Drama at KTDA headquarters as new team takes over

Truckloads of heavily armed police officers raided the headquarters of Kenya Tea Development (KTDA)

No exit by staff as heavily armed security officer’s seal off KTDA entry and exit points in a daylong drama

By Jackson Kairu

Three truckloads of heavily armed police officers yesterday raided the headquarters of Kenya Tea Development (KTDA), causing a mid-afternoon drama in the busy streets of Nairobi as a curious crowd watched the drama unfolds from a distance.

It looks like President Uhuru Kenyatta is once again locking horns with the judiciary over the election of the new (KTDA) directors. Yesterday KTDA CEO Lerionka Tiampati and five other top officials were sent on compulsory leave by the agency’s new board, the board’s new chair David Ichocho announced that six directors had also been sent on a three-month leave to allow investigations on their conduct. The decision he said was reached on Monday during the new board’s first meeting held at the agency’s headquarters amid the heavy police presence on fears that the outgoing directors would interrupt the meeting. Other members who have been sent on leave include the company secretary John Omanga, managing director Alfred Njagi, finance and strategy director Benson Ngari and David Mbugua, general manager ICT.

“The board of directors has made the following resolution, that the following senior managers will immediately proceed on compulsory leave to allow for the necessary investigations and determination of culpability for any malpractices and possible abuse of office,” said Mr Ichocho.

Part of the crowds for a moment thought that there was a terror attack taking place at KTDA as the heavily armed policers milled around the building while others remained in parked trucks blocking off the entire access lane from Tom Mboya Street to Moi Avenue.

In a growing cold war between the Executive and the Judiciary, the high court dismissed an Executive Order issued by the president in March this year calling for fresh elections of KTDA directors. The president does not seem to be backing down this time around and appears set to prove who is boss around Nairobi.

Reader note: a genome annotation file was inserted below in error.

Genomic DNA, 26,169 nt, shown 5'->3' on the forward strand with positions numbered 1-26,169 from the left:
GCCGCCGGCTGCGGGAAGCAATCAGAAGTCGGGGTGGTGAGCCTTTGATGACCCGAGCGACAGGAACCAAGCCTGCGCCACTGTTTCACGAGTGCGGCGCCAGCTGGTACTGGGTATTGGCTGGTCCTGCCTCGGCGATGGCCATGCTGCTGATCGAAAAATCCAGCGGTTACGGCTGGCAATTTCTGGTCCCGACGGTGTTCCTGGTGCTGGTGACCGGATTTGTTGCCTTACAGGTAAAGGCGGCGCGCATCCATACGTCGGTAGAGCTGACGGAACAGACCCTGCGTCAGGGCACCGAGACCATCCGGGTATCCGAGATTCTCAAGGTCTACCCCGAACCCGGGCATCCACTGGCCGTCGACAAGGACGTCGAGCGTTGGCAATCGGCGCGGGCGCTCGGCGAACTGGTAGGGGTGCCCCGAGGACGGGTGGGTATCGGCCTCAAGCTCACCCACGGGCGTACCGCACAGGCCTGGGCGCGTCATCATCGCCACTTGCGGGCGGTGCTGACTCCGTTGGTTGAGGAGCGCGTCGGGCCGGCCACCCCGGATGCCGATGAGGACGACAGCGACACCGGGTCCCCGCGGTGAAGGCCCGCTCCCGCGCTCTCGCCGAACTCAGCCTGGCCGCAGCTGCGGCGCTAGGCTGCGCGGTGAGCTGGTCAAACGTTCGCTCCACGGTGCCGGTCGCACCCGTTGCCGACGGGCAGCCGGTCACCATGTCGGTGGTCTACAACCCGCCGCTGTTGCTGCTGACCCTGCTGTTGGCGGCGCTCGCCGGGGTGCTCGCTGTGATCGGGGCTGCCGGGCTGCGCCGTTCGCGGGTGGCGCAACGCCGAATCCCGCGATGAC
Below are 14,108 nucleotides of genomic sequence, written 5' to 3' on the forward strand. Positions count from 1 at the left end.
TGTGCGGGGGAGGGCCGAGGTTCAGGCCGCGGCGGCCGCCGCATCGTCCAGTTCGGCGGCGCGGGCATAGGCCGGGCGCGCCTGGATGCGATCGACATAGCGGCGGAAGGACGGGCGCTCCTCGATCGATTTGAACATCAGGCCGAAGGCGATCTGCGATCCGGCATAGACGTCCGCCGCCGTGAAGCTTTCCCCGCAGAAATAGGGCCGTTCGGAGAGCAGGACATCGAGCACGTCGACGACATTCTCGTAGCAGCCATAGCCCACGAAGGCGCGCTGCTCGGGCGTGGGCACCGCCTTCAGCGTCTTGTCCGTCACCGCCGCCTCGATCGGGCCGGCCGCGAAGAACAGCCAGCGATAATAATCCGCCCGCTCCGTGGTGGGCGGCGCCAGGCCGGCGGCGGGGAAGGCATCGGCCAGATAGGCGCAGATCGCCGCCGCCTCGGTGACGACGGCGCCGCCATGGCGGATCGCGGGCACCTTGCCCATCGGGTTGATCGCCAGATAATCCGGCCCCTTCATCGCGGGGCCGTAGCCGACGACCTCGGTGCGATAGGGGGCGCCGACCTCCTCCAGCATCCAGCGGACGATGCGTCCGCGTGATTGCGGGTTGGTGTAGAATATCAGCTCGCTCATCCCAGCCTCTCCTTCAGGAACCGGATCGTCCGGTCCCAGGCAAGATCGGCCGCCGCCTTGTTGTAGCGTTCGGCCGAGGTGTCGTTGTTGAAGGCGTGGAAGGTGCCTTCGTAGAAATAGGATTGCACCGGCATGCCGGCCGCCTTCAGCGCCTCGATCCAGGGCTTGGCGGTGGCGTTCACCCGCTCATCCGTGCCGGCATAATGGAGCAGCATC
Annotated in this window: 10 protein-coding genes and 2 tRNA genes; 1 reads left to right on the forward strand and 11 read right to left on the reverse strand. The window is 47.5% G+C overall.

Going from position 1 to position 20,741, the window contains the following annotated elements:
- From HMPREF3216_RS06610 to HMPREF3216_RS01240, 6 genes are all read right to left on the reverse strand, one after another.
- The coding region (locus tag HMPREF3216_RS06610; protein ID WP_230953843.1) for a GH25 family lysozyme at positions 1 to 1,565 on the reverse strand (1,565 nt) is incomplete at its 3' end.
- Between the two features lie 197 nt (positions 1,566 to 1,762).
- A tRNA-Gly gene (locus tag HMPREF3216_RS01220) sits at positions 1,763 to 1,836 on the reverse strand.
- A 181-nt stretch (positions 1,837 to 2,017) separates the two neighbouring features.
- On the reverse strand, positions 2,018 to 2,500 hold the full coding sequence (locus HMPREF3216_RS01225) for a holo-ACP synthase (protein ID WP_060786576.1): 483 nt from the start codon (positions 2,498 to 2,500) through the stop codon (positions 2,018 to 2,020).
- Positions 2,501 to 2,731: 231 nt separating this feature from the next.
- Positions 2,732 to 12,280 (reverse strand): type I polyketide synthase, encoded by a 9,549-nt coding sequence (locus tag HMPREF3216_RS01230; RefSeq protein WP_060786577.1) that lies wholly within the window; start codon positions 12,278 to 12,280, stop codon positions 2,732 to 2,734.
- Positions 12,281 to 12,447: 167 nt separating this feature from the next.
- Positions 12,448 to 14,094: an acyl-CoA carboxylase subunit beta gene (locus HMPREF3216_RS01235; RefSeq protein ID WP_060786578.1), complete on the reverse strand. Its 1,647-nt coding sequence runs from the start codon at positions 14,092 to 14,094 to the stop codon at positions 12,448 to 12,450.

The Weekly Vision witnessed police officers manning the main entrance to the offices, raided in a similar manner in April after the court reversed orders by Agriculture minister Peter Munya over the election of the directors. Agitated female members of staffs who were stopped from leaving the building wept uncontrollably as this writer witnessed a senior cop consult hurriedly on phone.

“The entry and exits of the building were blocked striping employees of their constitutional freedoms of movement.” One member of staff told us on phone. The police and in-house security officers warned our team to keep off, saying “there is nothing here for the media, please leave” said a stone-faced light-skinned female cop. Later, we overhead one cop whisper on whether “they had come out so we can leave” in a clear indication that they were following “orders from above”

The election of KTDA directors has kept dragging on in courts for the whole of 2020 and early 2021 aborting in March and April, with Sacco’s and tea farmers suffering huge losses as prices of their crop hit rock bottom due to the endless wrangles.

An angry President Uhuru has kept wading into the tea sector which is a major export crop grown widely in different regions including Kiambu, the home county of the head of state. But time and again courts have intervened and revoked presidential executive orders geared towards streamlining the troubled sector that was once Kenya’s top 3 foreign exchange-earners together with coffee, which also faces similar challenges.

The courts have kept defying the president in a manner not common in many African countries where the word of the head of state is the law! But the latest show of might displayed by State House might be sending an eerie message to the defiant court judges that it can no longer be business as usual! Especially with the head of state already in the sunset of his two-term tenure that expires August 2022, and anxious to leave a semblance of legacy for many disappointed tea and coffee growers in his native central Kenya.

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